> Peak Prosperity: How Much Longer Can Our Unaffordable Housing Last? (Charles Hughes Smith). Markets discover price via supply and demand: Big demand + limited supply = rising prices. Abundant supply + sagging demand = declining prices. The globalization of regional housing markets is pricing the middle class out of housing in areas that also happen to be strong job markets. Many commentators are concerned that a nation of homeowners is being transformed into a nation of renters, as housing is snapped up by hedge funds and wealthy elites fleeing China and the emerging markets.
> The Archdruid Report: A Landscape Of Dreams (John Michael Greer). One of the core themes of the Retrotopia narrative I’ve been developing here over the last month or so is the yawning gap between the abstract notion of progress that we all have in our heads and the rather less pleasant realities to which this notion has been assigned. The current U.S. political system is so deeply entrenched in its own fantasies that a complete breakdown of that system, and its replacement by something entirely different—not necessarily better, mind you, but different—is a possibility that has to be kept in mind even in the near term.
> Civil Eats-Resilience: U.S. Farms Becoming Less Diverse Over Time (Jennifer Baimer). A new study published last month in the journal PLOS ONE, shows that U.S. crop diversity is significantly lower today than it was 30 years ago. So while it’s been a commonly held belief that U.S. farms are moving toward monoculture, and away from crop diversity, now there’s solid evidence to support that claim. A continued trend towards a less diverse and more homogenous agricultural system could have far-reaching consequences for food-system sustainability. Consuming conventionally farmed animal products such as meat and dairy, for instance, contributes less to diversity than fruits and vegetables since much of the corn and soy grown in the U.S. goes to feed animals.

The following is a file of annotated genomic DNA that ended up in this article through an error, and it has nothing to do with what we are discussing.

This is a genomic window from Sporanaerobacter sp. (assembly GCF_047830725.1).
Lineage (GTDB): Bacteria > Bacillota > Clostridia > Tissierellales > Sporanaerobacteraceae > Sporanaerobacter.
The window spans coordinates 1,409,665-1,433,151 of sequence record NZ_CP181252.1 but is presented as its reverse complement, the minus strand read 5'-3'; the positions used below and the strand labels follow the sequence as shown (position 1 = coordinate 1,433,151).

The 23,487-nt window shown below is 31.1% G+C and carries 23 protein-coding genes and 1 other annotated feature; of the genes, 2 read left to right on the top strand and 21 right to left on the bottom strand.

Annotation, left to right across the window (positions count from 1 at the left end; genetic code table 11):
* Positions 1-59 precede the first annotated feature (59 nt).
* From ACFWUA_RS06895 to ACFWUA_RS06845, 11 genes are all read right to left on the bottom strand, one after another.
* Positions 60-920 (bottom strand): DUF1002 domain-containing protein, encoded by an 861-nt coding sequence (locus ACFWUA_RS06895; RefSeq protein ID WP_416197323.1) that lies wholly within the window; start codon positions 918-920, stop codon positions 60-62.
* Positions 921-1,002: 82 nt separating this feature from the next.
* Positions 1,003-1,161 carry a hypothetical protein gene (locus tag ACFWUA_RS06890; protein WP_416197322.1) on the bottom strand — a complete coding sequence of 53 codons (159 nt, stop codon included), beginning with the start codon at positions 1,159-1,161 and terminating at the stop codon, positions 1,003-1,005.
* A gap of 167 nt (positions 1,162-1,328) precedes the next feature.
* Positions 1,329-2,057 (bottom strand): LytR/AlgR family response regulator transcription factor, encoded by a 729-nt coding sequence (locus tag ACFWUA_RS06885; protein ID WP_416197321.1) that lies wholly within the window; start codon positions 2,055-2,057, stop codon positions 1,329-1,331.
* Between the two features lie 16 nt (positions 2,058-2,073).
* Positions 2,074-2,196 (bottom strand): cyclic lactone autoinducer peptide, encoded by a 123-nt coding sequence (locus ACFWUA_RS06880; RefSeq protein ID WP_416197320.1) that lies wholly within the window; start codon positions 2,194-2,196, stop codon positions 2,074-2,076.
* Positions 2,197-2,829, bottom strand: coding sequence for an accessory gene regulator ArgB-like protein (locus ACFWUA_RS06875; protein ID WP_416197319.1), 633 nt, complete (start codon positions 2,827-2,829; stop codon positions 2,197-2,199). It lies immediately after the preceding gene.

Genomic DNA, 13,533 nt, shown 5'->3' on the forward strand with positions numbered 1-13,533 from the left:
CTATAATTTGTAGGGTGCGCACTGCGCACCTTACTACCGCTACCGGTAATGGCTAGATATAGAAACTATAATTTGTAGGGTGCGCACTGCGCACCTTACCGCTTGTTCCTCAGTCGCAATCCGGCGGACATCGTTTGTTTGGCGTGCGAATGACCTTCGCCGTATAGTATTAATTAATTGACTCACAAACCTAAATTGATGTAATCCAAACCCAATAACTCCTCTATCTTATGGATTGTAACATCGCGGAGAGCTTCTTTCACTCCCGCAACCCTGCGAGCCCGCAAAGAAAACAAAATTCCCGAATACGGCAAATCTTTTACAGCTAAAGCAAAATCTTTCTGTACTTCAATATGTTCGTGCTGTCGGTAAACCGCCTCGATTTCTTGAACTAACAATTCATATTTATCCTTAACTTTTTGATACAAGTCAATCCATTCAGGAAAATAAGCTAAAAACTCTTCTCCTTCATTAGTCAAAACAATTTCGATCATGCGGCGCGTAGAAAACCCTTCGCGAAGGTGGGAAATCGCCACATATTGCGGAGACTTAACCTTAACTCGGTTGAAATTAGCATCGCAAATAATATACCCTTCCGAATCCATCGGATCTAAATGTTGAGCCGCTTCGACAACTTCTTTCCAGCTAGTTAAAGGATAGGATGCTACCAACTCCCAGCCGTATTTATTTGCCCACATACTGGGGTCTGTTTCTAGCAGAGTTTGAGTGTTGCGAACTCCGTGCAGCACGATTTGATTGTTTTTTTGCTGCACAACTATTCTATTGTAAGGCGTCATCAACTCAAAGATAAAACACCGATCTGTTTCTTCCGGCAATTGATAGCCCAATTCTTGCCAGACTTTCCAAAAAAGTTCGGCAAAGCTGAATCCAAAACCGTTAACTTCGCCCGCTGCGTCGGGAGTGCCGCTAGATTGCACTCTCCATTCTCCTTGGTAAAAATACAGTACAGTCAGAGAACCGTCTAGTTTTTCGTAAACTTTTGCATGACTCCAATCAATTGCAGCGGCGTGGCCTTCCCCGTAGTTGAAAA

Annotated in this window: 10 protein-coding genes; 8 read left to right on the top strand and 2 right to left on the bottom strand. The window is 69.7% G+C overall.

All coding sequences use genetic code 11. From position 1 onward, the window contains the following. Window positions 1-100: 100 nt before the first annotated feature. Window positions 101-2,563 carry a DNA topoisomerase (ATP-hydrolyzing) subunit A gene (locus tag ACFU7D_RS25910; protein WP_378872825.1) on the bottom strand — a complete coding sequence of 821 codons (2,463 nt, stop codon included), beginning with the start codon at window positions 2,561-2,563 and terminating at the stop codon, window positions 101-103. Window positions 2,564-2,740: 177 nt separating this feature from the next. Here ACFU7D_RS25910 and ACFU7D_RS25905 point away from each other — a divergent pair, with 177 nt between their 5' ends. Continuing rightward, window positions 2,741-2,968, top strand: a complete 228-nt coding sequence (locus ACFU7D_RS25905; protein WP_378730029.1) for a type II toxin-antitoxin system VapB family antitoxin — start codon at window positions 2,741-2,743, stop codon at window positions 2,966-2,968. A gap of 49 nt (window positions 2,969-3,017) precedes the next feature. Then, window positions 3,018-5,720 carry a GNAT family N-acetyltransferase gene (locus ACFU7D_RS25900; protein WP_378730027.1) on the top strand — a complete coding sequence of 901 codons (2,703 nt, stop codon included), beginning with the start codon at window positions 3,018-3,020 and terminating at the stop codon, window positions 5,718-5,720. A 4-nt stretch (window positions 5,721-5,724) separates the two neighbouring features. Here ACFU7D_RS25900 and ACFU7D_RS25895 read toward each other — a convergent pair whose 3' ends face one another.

> Eco Watch-Alternet: Honeybees Face Global Threat: If They Die, So Do We (Reynard Loki). Starting around 11,500 years ago, when humans began making permanent settlements and invented agriculture, bees emerged as the most critical animal to human survival. By pollinating crops around the world, honeybees feed more than 7 billion people today. Most of the food that we eat (and all of our cotton) is produced in part by the hard work of bees. Sadly, in recent times, we have not treated our bee friends well. The use of pesticides—neonicotinoids in particular, which are commonly used on corn, soybean, canola and cereal, as well as many fruits and vegetables—have killed an estimated 250 million bees in a just a few years.
> Circle of Blue: While South Carolina Floods, U.S. Wrestles With Urban Stormwater (Codi Kozacek). The bruising deluge, which South Carolina Governor Nikki Haley called a once-in-a-millennium event, focuses attention on the most persistent and troubling water pollution problem in the country—water that rushes off cities, suburbs, and farmland that carries pollutants into the nation’s waters. The South Carolina floods, moreover, come as the U.S. Environmental Protection Agency is preparing to propose new rules tightening stormwater oversight in small towns and cities across the country.